Content:
Design of heating systems Design of mechanical ventilation systems Design of air conditioning systems Choice of cooling plant and methods of heat rejection, Design of Utility systems, Design of hot and cold water services, Gas distribution Telephones and communictions Waste systems and management. Design of electrical distribution systems, fault protection, harmonics, interference Emergency power generation Fire and security systems.

AR30114: Structures 4A

Credits: 3
Level: Honours
Semester: 1
Assessment: CW100
Requisites:
Before taking this unit you must take AR20081

Aims & Learning Objectives:
To reinforce the understanding of architectural students in the role of statics in determining the form efficiency of structural systems.
Content:
A number of architectural projects with significant qualities in their structural engineering and conceptual realisation are examined in the context of their statical actions as a whole and the influence of these actions on the construction detailing.

AR30207: Bridge Engineering

Credits: 3
Level: Honours
Semester: 2
Assessment: EX80CW20
Requisites:

Aims & Learning Objectives:
To develop an awareness and enthusiasm for the design, construction and assessment of various forms of bridge structures. The successful student should be able to demonstrate a knowledge and understanding of the material given in the content.
Content:
The history of bridge engineering, from stone arches and rope-suspension bridges to the wholly plastic Aberfeldy Bridge and the 2km long span Akashi Bridge. Lessons learned from intermittent bridge collapses. Bridge components and their nomenclature. The choice of bridge types and suitability at specific sites for reasons of constructability, aesthetics, economics, function and available materials. Issues involved in short, medium and long span bridge design. Bridge construction techniques available for various applications, and design of the bridge to allow for easier construction. Design loading on bridges, including dead, superimposed dead, traffic, wind, temperature, earthquake, etc. Elastic and plastic analysis techniques available for the design of various forms of bridge structure. Realistic strength assessment of existing highway bridges, so that needless demolition of adequate bridges may be prevented. Bridges of the future, from short-span to the Messina Crossing.

AR30214: Project C3/M3

Credits: 6
Level: Honours
Semester: 1
Assessment:
Requisites:
Before taking this unit you must take AR30073 and take AR30083

Aims & Learning Objectives:
To give students experience in developing a complex scheme working in teams with final year BSc architecture students or MArch students. At the end of the unit, the student should have demonstrated an ability to engage in interdisciplinary design of a complex scheme.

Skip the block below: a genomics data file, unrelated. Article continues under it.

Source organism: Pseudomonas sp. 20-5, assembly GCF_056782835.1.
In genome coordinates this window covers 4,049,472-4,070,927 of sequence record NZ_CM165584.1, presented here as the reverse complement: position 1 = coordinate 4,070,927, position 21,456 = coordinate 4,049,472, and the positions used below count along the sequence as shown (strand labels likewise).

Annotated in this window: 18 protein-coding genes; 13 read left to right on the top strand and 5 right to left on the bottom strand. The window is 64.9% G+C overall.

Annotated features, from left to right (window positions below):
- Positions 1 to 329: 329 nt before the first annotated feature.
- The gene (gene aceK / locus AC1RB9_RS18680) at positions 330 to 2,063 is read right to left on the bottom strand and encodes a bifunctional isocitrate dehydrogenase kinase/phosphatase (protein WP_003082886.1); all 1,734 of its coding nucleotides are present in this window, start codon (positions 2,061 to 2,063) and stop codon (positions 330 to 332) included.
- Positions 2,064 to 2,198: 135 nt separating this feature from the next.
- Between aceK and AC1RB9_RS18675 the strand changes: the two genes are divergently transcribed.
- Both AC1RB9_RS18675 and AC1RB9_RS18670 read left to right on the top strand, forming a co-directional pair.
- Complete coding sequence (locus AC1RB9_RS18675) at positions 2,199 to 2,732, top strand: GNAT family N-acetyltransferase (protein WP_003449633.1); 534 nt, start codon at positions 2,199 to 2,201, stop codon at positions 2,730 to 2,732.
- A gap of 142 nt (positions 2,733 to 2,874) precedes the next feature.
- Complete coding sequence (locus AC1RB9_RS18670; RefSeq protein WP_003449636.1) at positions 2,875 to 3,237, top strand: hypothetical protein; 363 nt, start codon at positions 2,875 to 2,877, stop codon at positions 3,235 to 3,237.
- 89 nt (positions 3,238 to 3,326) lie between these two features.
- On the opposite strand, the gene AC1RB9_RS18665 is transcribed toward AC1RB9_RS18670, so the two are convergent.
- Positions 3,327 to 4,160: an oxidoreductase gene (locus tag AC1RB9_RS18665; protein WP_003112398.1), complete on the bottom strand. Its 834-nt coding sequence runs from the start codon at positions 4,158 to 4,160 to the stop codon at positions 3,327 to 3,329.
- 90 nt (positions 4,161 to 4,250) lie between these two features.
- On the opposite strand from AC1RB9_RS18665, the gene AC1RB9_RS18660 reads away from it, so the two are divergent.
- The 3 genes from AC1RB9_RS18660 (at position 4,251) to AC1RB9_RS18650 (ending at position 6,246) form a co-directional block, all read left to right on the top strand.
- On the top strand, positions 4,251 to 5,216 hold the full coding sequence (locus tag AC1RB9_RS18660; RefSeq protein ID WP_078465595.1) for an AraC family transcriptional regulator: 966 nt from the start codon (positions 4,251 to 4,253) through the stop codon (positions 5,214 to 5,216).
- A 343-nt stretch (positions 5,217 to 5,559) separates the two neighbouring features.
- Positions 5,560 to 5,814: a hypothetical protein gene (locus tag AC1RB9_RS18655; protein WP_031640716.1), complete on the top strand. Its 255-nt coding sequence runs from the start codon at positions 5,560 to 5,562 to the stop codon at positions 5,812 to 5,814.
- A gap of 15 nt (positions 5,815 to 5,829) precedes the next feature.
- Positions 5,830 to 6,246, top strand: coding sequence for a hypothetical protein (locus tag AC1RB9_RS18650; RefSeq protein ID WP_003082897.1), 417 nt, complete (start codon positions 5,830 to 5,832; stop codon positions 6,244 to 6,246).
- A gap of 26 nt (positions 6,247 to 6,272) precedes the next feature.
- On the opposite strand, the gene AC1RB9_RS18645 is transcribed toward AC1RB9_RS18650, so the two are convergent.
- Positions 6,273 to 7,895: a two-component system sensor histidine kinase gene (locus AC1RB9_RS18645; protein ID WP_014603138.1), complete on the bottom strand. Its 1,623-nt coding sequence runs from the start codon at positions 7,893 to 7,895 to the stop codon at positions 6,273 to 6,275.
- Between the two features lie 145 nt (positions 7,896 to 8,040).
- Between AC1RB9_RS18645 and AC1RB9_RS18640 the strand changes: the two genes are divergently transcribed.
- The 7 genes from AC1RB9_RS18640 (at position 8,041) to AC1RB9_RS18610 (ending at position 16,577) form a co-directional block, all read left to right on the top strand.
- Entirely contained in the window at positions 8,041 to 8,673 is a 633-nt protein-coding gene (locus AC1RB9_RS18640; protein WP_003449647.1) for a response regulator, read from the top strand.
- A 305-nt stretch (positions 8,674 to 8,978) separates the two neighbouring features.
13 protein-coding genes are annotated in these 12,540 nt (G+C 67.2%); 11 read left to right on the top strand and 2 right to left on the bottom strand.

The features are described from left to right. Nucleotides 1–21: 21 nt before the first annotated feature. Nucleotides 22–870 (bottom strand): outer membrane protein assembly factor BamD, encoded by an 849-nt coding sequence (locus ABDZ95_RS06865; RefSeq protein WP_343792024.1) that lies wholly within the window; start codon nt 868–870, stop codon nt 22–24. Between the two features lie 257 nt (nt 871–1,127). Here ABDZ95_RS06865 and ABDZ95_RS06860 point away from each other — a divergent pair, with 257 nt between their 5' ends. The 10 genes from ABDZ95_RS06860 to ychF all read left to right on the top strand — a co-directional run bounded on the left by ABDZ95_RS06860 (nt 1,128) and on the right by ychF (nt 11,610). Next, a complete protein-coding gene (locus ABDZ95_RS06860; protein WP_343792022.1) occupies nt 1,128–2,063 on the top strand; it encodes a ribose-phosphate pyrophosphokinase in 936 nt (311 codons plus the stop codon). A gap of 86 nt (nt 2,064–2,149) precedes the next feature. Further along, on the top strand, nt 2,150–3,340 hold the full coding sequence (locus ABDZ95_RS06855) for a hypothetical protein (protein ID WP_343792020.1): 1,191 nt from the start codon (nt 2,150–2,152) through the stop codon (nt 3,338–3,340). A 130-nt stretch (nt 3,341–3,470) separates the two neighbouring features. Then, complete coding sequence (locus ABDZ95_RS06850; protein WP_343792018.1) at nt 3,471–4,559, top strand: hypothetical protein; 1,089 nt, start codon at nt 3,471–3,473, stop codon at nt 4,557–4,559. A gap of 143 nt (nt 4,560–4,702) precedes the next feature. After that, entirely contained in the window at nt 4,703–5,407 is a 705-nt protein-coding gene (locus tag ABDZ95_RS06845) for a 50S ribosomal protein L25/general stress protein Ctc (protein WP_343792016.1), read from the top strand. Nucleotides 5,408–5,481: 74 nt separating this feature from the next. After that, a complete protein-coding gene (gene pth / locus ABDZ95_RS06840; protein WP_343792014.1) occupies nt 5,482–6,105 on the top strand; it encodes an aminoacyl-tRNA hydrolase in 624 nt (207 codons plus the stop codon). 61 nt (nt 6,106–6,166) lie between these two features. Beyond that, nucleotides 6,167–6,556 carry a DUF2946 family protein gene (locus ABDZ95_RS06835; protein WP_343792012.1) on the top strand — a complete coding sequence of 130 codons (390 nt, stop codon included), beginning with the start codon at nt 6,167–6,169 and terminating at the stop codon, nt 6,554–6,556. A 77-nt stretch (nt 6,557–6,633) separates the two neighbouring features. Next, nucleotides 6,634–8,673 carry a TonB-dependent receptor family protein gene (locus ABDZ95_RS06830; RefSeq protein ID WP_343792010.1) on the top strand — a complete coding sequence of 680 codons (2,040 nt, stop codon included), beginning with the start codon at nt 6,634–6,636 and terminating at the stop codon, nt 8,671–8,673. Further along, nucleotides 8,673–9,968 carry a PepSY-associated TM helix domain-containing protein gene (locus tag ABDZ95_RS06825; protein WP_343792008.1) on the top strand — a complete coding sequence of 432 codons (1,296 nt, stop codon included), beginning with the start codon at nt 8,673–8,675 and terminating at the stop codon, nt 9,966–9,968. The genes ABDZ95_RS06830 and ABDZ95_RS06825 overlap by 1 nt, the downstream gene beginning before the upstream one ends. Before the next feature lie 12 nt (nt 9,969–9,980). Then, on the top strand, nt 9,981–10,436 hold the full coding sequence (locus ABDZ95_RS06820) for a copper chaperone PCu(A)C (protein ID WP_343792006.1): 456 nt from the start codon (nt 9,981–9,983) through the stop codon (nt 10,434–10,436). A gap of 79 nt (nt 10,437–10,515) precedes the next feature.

Content:
Precedent lectures are used to discuss relevant examples. The building or development project type will have more complex planning problems such as transportation, geotechnical and flood alleviation aspects, and potential for elegance in its structural solution and architectural function. There should be environmental conditions to consider, both external and internal - such as air conditioning/ natural ventilation to compare, and lighting and acoustic problems. Types of building complexes which are suitable include autitoria based (theatre, opera house, concert hall - all have potential for interesting structures, eg cable, domes, frameworks etc), museum (differing types from art galleries to 'Exploratory' type, and libraries, requiring exclusion of noise and good lighting ), industrial (eg brewery, with the process providing a problem), sports complex or transport interchange facilities. All have potential for interest functionally, structurally and visually as well as in services, and heavy foundation loads. The project will be tutored both by academic staff and industrial visiting tutors. The project is also intended to be competitive between groups (with each group consisting ideally of 2 architectural and 2 engineering students), and is the subject of a prize jury and presentation - known as the Basil Spence Prize. The BEng, MEng and Architectural students all participate in this interdisciplinary group project. The main distinction between the BEng (Project C3/1) and MEng (Project M3) is that MEng students are expected to apply their broader knowledge to the design, and to demonstrate leadership in the conceptual design stage.

AR30216: Management 5C

Credits: 3
Level: Honours
Semester: 2
Assessment:
Requisites:
Before taking this unit you must take AR30055

Aims & Learning Objectives:
To develop an increased depth of understanding of construction project management by the examination of case studies. At the end of the unit, the student should be able to demonstrate an awareness of a range of approaches, procedures and techniques, and should have begun to understand how they may be used in managing a construction project.
Content: